Joining VeloClub not only supports the work we do, there are some fantastic benefits:
by Lizzy Marsh
May 31, 2016
Photography by Rachel Korinek
WOMEN'S CYCLING BROUGHT TO YOU BY ORBEA
Not only has chronic inflammation been linked to illnesses and disease — such as cardiovascular disease, obesity, diabetes, arthritis, and autoimmune conditions — it’s also an important consideration for cyclists, especially those who spend long hours in the saddle. They often expose themselves to higher training loads, early mornings and place increased physiological demands on the body.
Inflammation is necessary for healing, recovery and repair. However, problems arise when the inflammatory response by the body becomes chronic or systemic, taking a toll on health and performance in the long term. The low-grade inflammatory response can break tissue down, increase risk of injury and illness and prevent strength and performance gains.
Some of the best ways to reduce chronic inflammation are through an increased intake of omega-3 fatty acids (like fish oil), adequate sleep and recovery, stress management, strength training and diet.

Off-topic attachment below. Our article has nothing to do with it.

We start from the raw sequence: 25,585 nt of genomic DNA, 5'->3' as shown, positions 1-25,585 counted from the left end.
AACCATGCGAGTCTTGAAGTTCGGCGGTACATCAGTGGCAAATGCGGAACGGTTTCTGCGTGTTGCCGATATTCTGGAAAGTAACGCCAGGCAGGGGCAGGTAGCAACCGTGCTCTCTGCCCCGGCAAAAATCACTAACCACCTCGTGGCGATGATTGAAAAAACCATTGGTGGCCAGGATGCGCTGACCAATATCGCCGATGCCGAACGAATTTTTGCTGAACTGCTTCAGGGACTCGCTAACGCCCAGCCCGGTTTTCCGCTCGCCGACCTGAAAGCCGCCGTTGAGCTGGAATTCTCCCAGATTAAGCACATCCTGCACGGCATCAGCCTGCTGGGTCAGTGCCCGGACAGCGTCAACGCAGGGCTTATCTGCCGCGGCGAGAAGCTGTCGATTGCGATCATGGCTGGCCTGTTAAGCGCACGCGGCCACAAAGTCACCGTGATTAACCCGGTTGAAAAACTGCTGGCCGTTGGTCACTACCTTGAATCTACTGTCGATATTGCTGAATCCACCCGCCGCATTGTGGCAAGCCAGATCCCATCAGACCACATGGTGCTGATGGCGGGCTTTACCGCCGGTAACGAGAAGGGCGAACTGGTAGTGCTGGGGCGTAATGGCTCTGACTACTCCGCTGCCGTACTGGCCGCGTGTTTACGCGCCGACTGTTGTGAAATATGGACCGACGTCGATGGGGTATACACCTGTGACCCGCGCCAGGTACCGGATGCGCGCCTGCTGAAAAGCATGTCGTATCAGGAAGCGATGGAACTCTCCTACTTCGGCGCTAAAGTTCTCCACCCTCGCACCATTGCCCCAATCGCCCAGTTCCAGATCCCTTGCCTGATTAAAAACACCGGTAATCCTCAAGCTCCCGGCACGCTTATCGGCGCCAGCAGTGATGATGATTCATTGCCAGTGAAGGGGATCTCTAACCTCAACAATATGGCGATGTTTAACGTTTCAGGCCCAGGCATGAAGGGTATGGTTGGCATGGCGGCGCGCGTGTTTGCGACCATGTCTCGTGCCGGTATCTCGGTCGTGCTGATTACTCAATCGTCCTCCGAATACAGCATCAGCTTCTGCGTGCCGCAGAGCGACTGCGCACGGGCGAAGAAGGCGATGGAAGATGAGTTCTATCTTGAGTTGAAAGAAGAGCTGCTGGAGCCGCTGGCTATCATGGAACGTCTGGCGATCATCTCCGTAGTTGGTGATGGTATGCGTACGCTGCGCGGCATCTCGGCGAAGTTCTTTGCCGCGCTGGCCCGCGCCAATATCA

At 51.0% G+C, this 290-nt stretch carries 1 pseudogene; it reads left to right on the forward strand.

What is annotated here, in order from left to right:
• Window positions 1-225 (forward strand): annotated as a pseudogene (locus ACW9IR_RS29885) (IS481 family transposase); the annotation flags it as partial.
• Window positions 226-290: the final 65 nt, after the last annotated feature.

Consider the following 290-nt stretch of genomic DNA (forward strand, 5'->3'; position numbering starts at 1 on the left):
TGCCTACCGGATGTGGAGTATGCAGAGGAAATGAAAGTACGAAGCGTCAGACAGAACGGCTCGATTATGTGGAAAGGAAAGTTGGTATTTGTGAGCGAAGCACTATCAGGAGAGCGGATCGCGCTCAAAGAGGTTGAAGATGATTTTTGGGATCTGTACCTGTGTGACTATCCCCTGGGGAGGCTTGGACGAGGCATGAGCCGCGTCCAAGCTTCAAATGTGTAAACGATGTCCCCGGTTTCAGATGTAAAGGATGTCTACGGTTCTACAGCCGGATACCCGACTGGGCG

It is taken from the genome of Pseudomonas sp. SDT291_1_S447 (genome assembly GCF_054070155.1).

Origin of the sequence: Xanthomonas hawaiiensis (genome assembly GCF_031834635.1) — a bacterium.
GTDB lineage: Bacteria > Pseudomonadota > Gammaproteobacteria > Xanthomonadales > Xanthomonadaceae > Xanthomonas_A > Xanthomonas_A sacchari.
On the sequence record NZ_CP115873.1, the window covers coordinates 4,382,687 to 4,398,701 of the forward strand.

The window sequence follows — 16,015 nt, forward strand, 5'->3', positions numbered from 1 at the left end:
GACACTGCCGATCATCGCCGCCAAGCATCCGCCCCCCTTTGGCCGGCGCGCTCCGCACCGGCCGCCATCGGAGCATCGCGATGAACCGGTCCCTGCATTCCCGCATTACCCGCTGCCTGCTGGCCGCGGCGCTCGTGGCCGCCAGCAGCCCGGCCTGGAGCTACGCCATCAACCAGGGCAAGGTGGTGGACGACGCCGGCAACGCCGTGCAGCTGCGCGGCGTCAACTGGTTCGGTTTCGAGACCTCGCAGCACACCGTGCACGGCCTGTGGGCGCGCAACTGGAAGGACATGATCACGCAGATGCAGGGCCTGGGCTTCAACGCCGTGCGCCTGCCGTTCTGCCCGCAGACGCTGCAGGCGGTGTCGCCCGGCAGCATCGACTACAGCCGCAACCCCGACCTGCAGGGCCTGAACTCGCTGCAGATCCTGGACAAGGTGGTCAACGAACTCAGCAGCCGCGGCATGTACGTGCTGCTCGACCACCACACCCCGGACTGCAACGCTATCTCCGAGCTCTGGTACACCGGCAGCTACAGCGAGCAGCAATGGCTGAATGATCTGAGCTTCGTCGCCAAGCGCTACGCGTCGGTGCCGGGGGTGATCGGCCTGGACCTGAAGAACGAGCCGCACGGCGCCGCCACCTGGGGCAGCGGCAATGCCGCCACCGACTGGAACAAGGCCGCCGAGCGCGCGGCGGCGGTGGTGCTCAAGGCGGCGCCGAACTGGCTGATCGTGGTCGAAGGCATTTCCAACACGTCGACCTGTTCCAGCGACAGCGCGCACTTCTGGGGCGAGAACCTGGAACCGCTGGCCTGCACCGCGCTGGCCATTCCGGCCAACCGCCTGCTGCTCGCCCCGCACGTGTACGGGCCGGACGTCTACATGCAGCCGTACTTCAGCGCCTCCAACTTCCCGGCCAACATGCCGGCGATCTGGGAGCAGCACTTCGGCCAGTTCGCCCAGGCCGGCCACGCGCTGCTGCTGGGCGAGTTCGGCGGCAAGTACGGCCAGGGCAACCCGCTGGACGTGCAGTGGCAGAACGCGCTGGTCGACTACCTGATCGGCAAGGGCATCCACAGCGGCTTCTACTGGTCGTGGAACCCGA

This recipe uses the powerful anti-inflammatory ingredients of ginger and turmeric. Ginger contains very potent anti-inflammatory compounds called gingerols and turmeric’s active anti-inflammatory ingredient is curcumin.
This tonic can be served warm or chilled and is the perfect way to kick-start digestion before breakfast or it makes a great post workout drink, just add a little rock or sea salt for better hydration.
Ingredients (makes 1 litre)
• 1 lemon, peeled
• 35 grams ginger, peeled (adjust depending on the strength you like)
• 20 grams fresh turmeric, peeled (adjust as above)
• 4 cups filtered water
• 1 tablespoon honey* (optional)
1. Add the lemon, ginger, turmeric and water to your high-powered blender.
2. Blend on high until smooth
3. If you want a smooth drink with no pulp, pour the mixture through a nut milk bag, fine strainer or piece of muslin cloth into a jug or jar.
*Honey has great antibacterial and anti-inflammatory properties, so add a dash if you want to gently sweeten your tonic or if you’re fighting a sore throat or cold.
Tip: You can make a tonic concentrate by reducing the amount of water in the recipe. To serve, add a dash of warm or cold water to taste. If you have extra, freeze in an ice-cube tray then serve with a top up of boiling water.